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The History of the Dairy Festival Ice Cream Freeze-Off

The History of the Dairy Festival Ice Cream Freeze-Off
  • PublishedJune 7, 2023

The Ice Cream Freeze-Off is one of the Hopkins County Dairy Festival’s most delicious events. This year it will take place June 10 at 5 p.m. at Shannon Oaks Church, with $5 all-you-can-eat tickets. But do you know the history of this scrumptious competition?

Prior to 1980, several Hopkins County communities held their own Freeze-Offs throughout the spring and summer, but the tradition was not centralized. Sulphur Bluff and North Hopkins both had notable community Freeze-Offs. 

However, the origins of Hopkins County’s modern Freeze-Off began in spring 1980, when county extension agent Gordon Ford formed a committee to create the event. The inaugural Freeze-Off was held April 19, 1980 at the Civic Center, and the initial cost to eat was 25 cents per serving.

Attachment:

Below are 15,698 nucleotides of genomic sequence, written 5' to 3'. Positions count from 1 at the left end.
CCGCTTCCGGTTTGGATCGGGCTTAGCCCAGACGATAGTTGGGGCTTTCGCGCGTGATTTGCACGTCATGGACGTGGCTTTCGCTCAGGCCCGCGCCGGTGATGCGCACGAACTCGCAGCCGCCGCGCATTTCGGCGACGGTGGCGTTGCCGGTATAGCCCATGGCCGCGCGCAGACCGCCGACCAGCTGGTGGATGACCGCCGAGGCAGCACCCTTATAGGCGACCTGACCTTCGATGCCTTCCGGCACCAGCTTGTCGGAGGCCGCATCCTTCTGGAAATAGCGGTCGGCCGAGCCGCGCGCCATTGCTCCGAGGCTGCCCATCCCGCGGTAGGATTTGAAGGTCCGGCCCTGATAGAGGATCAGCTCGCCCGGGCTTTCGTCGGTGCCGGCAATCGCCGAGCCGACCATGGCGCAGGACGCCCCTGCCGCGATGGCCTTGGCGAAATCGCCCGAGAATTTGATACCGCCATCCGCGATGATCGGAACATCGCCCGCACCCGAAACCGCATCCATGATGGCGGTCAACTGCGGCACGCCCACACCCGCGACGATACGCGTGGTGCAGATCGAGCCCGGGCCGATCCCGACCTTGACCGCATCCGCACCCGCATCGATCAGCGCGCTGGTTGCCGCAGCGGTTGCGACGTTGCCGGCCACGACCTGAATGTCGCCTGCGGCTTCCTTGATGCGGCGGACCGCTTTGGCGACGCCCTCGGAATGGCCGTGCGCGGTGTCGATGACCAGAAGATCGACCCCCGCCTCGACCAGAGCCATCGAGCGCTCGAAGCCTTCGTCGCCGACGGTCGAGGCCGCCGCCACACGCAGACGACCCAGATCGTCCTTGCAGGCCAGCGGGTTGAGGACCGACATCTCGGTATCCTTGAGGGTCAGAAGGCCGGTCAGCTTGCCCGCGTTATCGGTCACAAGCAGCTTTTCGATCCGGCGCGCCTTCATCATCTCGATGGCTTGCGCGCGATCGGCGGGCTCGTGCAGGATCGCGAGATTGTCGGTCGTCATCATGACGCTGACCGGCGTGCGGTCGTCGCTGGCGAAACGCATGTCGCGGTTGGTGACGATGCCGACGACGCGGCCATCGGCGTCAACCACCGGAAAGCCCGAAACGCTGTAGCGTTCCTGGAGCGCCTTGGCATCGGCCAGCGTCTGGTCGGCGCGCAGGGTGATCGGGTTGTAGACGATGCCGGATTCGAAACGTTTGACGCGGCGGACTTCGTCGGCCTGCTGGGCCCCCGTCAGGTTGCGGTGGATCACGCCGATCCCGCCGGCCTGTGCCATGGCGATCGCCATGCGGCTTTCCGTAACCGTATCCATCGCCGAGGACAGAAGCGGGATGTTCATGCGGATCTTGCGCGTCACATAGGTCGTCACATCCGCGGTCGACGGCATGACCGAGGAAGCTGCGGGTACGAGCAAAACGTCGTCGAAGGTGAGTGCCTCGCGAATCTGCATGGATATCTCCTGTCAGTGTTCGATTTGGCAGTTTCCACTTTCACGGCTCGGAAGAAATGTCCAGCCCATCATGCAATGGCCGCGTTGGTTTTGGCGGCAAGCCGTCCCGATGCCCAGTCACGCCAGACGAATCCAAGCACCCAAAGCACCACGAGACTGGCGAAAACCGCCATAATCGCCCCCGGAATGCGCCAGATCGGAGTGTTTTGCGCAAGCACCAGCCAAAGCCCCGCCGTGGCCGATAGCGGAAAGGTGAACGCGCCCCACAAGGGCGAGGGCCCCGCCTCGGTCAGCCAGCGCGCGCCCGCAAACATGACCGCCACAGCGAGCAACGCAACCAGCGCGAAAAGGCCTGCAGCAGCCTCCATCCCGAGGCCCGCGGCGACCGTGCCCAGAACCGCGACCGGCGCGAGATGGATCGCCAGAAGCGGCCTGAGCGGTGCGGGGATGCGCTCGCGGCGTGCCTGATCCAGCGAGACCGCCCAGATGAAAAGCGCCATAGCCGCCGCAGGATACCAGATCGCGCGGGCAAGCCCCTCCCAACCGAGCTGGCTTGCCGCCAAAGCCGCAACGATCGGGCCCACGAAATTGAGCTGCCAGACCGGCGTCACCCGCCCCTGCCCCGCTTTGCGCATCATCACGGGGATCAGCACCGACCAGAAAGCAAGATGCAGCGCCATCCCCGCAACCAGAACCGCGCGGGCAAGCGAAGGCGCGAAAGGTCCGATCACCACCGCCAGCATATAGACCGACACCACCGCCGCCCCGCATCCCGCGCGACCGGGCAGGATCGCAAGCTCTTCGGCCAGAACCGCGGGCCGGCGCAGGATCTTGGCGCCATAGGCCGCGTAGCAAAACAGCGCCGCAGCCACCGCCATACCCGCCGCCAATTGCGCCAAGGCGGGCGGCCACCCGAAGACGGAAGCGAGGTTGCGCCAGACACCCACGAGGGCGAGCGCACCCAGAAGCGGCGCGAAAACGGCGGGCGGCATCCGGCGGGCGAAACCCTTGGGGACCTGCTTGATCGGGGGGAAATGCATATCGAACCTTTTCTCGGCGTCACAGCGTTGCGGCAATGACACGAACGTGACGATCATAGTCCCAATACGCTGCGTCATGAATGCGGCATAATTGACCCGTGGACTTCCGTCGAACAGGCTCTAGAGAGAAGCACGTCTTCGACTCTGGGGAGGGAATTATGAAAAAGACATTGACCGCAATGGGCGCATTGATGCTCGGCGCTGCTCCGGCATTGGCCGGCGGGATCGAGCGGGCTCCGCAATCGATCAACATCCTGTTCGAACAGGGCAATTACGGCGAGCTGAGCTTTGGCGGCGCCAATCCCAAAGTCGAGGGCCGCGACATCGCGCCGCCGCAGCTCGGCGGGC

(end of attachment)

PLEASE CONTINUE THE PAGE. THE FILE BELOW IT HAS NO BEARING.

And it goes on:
The Freeze-Off’s first winner was Donna Wilhite, who continued on to win the contest several more times. She hailed her own farm’s fresh milk as the secret ingredient to her award-winning recipe. 

During the late 80s and early 90s, the Freeze-Off boomed. It was therefore moved to the VF Outlet. In the late 90s, the contest moved to the square. In 1997, the “little dips” kids portion of the Freeze-Off was added, as previously several children had entered but competed against adults. An ice cream eating contest was another, separate event held at the Dairy Festival, but eventually the two were merged. 

The modern contests’ categories include “Little Dips,” Classic (chocolate/ vanilla), fruit, and specialty. Only “real” dairy products may be used, and dairy substitutes are forbidden, according to the listed rules. Ice creams are judged on flavor, texture, body, color, melting quality, and uniqueness of recipe. 

Shannon Oaks Church took over the contest in 2019, and sadly in 2020 and 2021 there was no Freeze-Off due to the COVID-19 pandemic. The Freeze-Off returns in 2023 to much appreciation.

By Taylor Nye. Photos of 2019 Freeze-Off by Mandy Fiock. Historical photos from Hopkins County Echo

Written By
Taylor Nye

Taylor Nye is the editor of Front Porch News. She has degrees from the University of Wisconsin in human biology, Latin American studies, and public health. She has previously worked at the Wisconsin State Journal, Tucson Weekly and Sulphur Springs News-Telegram. As a sixth generation Hopkins County resident, she loves celebrating our heritage and history.